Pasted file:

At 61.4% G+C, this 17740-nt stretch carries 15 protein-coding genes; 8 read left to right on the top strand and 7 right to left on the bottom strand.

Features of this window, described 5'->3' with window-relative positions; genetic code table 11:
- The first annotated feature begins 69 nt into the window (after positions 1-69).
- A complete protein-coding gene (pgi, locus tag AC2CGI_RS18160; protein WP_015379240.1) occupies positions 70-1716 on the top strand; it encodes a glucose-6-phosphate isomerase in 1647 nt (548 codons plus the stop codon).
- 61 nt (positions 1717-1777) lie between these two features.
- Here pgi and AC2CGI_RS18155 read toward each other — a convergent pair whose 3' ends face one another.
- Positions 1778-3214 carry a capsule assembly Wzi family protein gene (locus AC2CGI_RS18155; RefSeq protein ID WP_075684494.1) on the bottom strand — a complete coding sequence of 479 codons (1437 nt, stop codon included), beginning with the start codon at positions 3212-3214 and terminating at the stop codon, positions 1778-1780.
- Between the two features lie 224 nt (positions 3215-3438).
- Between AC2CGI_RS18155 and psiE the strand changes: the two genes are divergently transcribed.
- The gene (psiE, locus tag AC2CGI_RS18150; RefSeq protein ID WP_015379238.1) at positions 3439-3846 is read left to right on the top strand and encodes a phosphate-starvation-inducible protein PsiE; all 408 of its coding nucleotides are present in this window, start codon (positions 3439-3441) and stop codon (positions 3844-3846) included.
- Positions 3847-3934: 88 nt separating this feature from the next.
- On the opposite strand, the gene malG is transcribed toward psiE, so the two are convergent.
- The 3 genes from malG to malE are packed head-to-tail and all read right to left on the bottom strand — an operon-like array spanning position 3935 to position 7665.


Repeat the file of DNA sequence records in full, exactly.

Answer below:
At 61.4% G+C, this 17740-nt stretch carries 15 protein-coding genes; 8 read left to right on the top strand and 7 right to left on the bottom strand.

Features of this window, described 5'->3' with window-relative positions; genetic code table 11:
- The first annotated feature begins 69 nt into the window (after positions 1-69).
- A complete protein-coding gene (pgi, locus tag AC2CGI_RS18160; protein WP_015379240.1) occupies positions 70-1716 on the top strand; it encodes a glucose-6-phosphate isomerase in 1647 nt (548 codons plus the stop codon).
- 61 nt (positions 1717-1777) lie between these two features.
- Here pgi and AC2CGI_RS18155 read toward each other — a convergent pair whose 3' ends face one another.
- Positions 1778-3214 carry a capsule assembly Wzi family protein gene (locus AC2CGI_RS18155; RefSeq protein ID WP_075684494.1) on the bottom strand — a complete coding sequence of 479 codons (1437 nt, stop codon included), beginning with the start codon at positions 3212-3214 and terminating at the stop codon, positions 1778-1780.
- Between the two features lie 224 nt (positions 3215-3438).
- Between AC2CGI_RS18155 and psiE the strand changes: the two genes are divergently transcribed.
- The gene (psiE, locus tag AC2CGI_RS18150; RefSeq protein ID WP_015379238.1) at positions 3439-3846 is read left to right on the top strand and encodes a phosphate-starvation-inducible protein PsiE; all 408 of its coding nucleotides are present in this window, start codon (positions 3439-3441) and stop codon (positions 3844-3846) included.
- Positions 3847-3934: 88 nt separating this feature from the next.
- On the opposite strand, the gene malG is transcribed toward psiE, so the two are convergent.
- The 3 genes from malG to malE are packed head-to-tail and all read right to left on the bottom strand — an operon-like array spanning position 3935 to position 7665.